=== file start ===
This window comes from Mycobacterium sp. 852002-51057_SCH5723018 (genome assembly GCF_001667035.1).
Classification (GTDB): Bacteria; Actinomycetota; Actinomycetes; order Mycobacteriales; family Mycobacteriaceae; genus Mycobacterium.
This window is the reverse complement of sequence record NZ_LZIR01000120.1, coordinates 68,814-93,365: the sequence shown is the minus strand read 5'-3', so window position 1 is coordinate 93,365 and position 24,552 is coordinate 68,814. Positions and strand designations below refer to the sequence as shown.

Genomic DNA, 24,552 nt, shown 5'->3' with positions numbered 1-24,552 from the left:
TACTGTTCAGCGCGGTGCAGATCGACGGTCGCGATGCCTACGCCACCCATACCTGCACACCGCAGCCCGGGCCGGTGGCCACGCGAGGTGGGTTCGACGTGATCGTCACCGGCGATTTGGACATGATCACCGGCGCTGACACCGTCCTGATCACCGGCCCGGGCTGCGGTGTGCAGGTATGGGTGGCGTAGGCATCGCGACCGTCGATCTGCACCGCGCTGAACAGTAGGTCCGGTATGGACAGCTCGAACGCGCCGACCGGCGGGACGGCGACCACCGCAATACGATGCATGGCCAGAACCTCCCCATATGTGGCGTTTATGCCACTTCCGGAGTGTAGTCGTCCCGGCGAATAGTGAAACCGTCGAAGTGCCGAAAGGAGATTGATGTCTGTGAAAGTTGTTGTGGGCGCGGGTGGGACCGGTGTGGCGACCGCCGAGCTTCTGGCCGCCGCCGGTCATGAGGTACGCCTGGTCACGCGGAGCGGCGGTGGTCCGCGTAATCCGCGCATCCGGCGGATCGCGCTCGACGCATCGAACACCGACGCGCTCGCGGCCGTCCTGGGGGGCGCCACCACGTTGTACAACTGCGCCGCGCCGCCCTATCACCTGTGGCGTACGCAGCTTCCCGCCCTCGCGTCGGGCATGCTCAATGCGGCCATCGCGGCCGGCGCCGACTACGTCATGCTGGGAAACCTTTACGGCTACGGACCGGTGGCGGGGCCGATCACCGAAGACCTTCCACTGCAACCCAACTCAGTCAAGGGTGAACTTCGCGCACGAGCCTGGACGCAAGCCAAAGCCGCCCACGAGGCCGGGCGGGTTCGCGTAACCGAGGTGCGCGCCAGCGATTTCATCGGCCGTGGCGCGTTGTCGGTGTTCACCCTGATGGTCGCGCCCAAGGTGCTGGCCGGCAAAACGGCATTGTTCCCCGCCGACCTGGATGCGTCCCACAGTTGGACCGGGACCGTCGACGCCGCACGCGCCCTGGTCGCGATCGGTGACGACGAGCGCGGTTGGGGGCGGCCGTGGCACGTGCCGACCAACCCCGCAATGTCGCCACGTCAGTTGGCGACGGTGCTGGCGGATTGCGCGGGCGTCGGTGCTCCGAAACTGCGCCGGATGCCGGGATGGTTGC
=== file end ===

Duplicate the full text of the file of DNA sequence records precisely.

This window comes from Mycobacterium sp. 852002-51057_SCH5723018 (genome assembly GCF_001667035.1).
Classification (GTDB): Bacteria; Actinomycetota; Actinomycetes; order Mycobacteriales; family Mycobacteriaceae; genus Mycobacterium.
This window is the reverse complement of sequence record NZ_LZIR01000120.1, coordinates 68,814-93,365: the sequence shown is the minus strand read 5'-3', so window position 1 is coordinate 93,365 and position 24,552 is coordinate 68,814. Positions and strand designations below refer to the sequence as shown.

Genomic DNA, 24,552 nt, shown 5'->3' with positions numbered 1-24,552 from the left:
TACTGTTCAGCGCGGTGCAGATCGACGGTCGCGATGCCTACGCCACCCATACCTGCACACCGCAGCCCGGGCCGGTGGCCACGCGAGGTGGGTTCGACGTGATCGTCACCGGCGATTTGGACATGATCACCGGCGCTGACACCGTCCTGATCACCGGCCCGGGCTGCGGTGTGCAGGTATGGGTGGCGTAGGCATCGCGACCGTCGATCTGCACCGCGCTGAACAGTAGGTCCGGTATGGACAGCTCGAACGCGCCGACCGGCGGGACGGCGACCACCGCAATACGATGCATGGCCAGAACCTCCCCATATGTGGCGTTTATGCCACTTCCGGAGTGTAGTCGTCCCGGCGAATAGTGAAACCGTCGAAGTGCCGAAAGGAGATTGATGTCTGTGAAAGTTGTTGTGGGCGCGGGTGGGACCGGTGTGGCGACCGCCGAGCTTCTGGCCGCCGCCGGTCATGAGGTACGCCTGGTCACGCGGAGCGGCGGTGGTCCGCGTAATCCGCGCATCCGGCGGATCGCGCTCGACGCATCGAACACCGACGCGCTCGCGGCCGTCCTGGGGGGCGCCACCACGTTGTACAACTGCGCCGCGCCGCCCTATCACCTGTGGCGTACGCAGCTTCCCGCCCTCGCGTCGGGCATGCTCAATGCGGCCATCGCGGCCGGCGCCGACTACGTCATGCTGGGAAACCTTTACGGCTACGGACCGGTGGCGGGGCCGATCACCGAAGACCTTCCACTGCAACCCAACTCAGTCAAGGGTGAACTTCGCGCACGAGCCTGGACGCAAGCCAAAGCCGCCCACGAGGCCGGGCGGGTTCGCGTAACCGAGGTGCGCGCCAGCGATTTCATCGGCCGTGGCGCGTTGTCGGTGTTCACCCTGATGGTCGCGCCCAAGGTGCTGGCCGGCAAAACGGCATTGTTCCCCGCCGACCTGGATGCGTCCCACAGTTGGACCGGGACCGTCGACGCCGCACGCGCCCTGGTCGCGATCGGTGACGACGAGCGCGGTTGGGGGCGGCCGTGGCACGTGCCGACCAACCCCGCAATGTCGCCACGTCAGTTGGCGACGGTGCTGGCGGATTGCGCGGGCGTCGGTGCTCCGAAACTGCGCCGGATGCCGGGATGGTTGC